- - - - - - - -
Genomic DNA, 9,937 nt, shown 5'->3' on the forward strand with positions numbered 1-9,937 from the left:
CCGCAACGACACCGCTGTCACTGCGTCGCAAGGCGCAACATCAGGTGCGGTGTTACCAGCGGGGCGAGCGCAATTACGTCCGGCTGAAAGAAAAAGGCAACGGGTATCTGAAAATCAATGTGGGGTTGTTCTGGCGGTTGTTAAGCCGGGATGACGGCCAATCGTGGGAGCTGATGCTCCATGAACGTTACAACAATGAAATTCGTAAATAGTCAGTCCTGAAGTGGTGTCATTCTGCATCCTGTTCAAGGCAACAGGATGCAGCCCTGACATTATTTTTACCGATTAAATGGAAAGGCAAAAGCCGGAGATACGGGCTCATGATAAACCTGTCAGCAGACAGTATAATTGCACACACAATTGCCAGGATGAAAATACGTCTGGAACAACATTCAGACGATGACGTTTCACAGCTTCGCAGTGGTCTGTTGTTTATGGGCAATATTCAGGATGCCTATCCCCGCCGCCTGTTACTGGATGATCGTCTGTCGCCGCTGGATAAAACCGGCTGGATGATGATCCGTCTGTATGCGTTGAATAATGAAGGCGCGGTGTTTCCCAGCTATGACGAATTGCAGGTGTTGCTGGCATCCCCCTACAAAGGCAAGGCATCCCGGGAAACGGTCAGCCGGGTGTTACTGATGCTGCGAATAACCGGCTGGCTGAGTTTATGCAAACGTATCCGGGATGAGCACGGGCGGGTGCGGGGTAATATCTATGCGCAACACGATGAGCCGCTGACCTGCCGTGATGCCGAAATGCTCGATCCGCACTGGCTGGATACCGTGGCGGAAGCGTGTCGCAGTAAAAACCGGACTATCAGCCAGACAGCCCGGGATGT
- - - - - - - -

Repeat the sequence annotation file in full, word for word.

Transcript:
Genomic DNA, 9,937 nt, shown 5'->3' on the forward strand with positions numbered 1-9,937 from the left:
CCGCAACGACACCGCTGTCACTGCGTCGCAAGGCGCAACATCAGGTGCGGTGTTACCAGCGGGGCGAGCGCAATTACGTCCGGCTGAAAGAAAAAGGCAACGGGTATCTGAAAATCAATGTGGGGTTGTTCTGGCGGTTGTTAAGCCGGGATGACGGCCAATCGTGGGAGCTGATGCTCCATGAACGTTACAACAATGAAATTCGTAAATAGTCAGTCCTGAAGTGGTGTCATTCTGCATCCTGTTCAAGGCAACAGGATGCAGCCCTGACATTATTTTTACCGATTAAATGGAAAGGCAAAAGCCGGAGATACGGGCTCATGATAAACCTGTCAGCAGACAGTATAATTGCACACACAATTGCCAGGATGAAAATACGTCTGGAACAACATTCAGACGATGACGTTTCACAGCTTCGCAGTGGTCTGTTGTTTATGGGCAATATTCAGGATGCCTATCCCCGCCGCCTGTTACTGGATGATCGTCTGTCGCCGCTGGATAAAACCGGCTGGATGATGATCCGTCTGTATGCGTTGAATAATGAAGGCGCGGTGTTTCCCAGCTATGACGAATTGCAGGTGTTGCTGGCATCCCCCTACAAAGGCAAGGCATCCCGGGAAACGGTCAGCCGGGTGTTACTGATGCTGCGAATAACCGGCTGGCTGAGTTTATGCAAACGTATCCGGGATGAGCACGGGCGGGTGCGGGGTAATATCTATGCGCAACACGATGAGCCGCTGACCTGCCGTGATGCCGAAATGCTCGATCCGCACTGGCTGGATACCGTGGCGGAAGCGTGTCGCAGTAAAAACCGGACTATCAGCCAGACAGCCCGGGATGT